Independent producers Devon Energy Corp. and PetroQuest Energy Inc. Monday joined the growing list of domestic producers that have scaled back their quarterly production projections and/or cut back their capital expenditures (capex) due to lagging natural gas prices, reduced production volumes in the aftermath of Hurricanes Gustav and Ike and the growing credit crunch.
Other producers announcing similar cutbacks in recent weeks have been Chesapeake Energy Corp. (see Daily GPI, Sept. 24), Petrohawk Energy Corp. (see Daily GPI, Oct. 2), Penn Virginia Corp. (see Daily GPI, Oct. 6) and SandRidge Energy.
As a result of the back-to-back hurricanes, Devon said it has revised its third quarter and fourth quarter oil and gas production forecasts. It now projects that the companywide production for the third quarter will be 59 MMboe, down from its previously forecast 61 MMboe. About two-thirds of the reduction is attributable to the U.S. hurricanes and typhoons in the South China Sea. The weather-related reduced volumes are roughly 40% oil and 60% natural gas, according to Devon, the largest U.S.-based independent producer.
As for the fourth quarter, the Oklahoma City-based producer said it expects to produce 61-62 MMboe, depending upon the timing of repairs, down from its prior projection of 64 MMboe. Most of the reduction in production volumes is hurricane-related, and is evenly split between oil and gas.
To date, Devon estimates that it has restored approximately 60%, or 30,000 boe/d, of its pre-hurricane oil and natural gas production level of 50,000 boe/d in the Gulf of Mexico. It said it expects to restore another 5,000 boe/d of offshore production during the fourth quarter as repairs are made to production facilities and transportation systems. But Devon noted that 1,200 boe/d of offshore produce will be curtailed indefinitely because of Hurricane Ike, which toppled two of the company’s platforms in the Eugene Island area.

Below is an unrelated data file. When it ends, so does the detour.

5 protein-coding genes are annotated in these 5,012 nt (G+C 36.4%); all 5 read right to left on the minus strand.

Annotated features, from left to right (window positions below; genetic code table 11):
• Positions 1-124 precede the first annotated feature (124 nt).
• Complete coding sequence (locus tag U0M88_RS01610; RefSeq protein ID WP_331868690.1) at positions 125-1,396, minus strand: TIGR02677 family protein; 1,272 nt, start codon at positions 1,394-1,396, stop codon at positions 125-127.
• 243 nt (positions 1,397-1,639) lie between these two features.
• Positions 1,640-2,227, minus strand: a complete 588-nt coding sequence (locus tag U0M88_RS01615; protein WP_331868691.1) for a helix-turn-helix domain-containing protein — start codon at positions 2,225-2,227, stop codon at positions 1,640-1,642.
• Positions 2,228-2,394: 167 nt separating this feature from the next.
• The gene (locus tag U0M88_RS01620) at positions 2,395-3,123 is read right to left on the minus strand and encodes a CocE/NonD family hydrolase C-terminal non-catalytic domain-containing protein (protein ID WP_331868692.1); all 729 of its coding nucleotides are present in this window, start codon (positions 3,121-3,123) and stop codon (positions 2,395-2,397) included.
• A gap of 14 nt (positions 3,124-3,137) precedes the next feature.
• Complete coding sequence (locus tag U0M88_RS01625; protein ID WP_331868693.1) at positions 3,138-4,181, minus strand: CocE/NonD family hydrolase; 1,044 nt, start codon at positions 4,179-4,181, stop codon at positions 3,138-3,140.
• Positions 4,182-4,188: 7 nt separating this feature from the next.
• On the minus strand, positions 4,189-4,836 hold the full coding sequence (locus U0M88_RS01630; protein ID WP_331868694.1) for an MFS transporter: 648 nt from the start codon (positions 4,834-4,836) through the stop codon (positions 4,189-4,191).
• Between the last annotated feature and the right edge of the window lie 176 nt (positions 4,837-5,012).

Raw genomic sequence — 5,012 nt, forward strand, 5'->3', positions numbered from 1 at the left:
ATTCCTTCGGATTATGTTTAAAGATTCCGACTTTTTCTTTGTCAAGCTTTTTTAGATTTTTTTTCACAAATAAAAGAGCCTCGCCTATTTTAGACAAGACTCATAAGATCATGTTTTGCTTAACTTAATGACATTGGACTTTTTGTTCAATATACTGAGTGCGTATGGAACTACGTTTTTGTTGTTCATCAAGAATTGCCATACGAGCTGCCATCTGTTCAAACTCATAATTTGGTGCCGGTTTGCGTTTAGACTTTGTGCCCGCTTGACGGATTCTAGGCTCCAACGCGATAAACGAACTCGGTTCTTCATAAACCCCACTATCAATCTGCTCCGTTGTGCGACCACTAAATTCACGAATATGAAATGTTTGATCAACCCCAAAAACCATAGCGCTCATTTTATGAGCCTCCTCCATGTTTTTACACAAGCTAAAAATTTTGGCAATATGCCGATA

Devon’s remaining shut-in Gulf production (about 14,800 boe/d), about half of which is oil and half of which is natural gas, is scheduled to be restored in 2009 as third-party facilities are repaired, it said. The onshore oil and gas production that was curtailed in the third quarter following Hurricane Ike (600,000 boe/d) has been restored, the company reported.
Lafayette, LA-based PetroQuest Energy reported that 1.2 Bcfe of net production was deferred from the third quarter as a result of the downtime cause by the twin hurricanes. The producer said most of its Gulf Coast properties have been restored. It is currently producing approximately 100 MMcfe/d, with an additional 6.5 MMcfe/d of Gulf Coast production shut in from storm damage.
Because of the hurricanes, PetroQuest Energy said it expects third quarter production to be in the range of 86-90 MMcfe/d, and sees the remaining shut-in production being restored either in the fourth quarter of 2008 or first quarter of 2009.
Citing lagging gas prices, the company said it has cut back its capex program for the remainder of the year. While so far this year PetroQuest has expanded its acreage position in the Woodford Shale in Oklahoma’s western Arkoma Basin by about 65%, it said it expects to scale back its leasing efforts for the rest of the year. It also has deferred the drilling of several East Texas and other Gulf Coast projects to 2009.
With a smaller program, PetroQuest estimates that its capital expenditures this year, excluding acquisitions and capitalized interest and overhead, will range from $265 million to $285 million.
To help finance its future projects, the company announced that it closed on a $300 million bank credit facility. The credit facility provides an initial borrowing base of $150 million, which represents a $55 million increase from its previous facility, PetroQuest said.
“Our strong growth in reserves from our diversified portfolio of assets was recognized by the group of banks that forms our new credit facility. We continue to forecast reserve growth in excess of 40% during 2008 from the drill bit alone, while remaining mindful of liquidity as we navigate the effects of the global economy on our business,” said PetroQuest CEO Charles T. Goodson.
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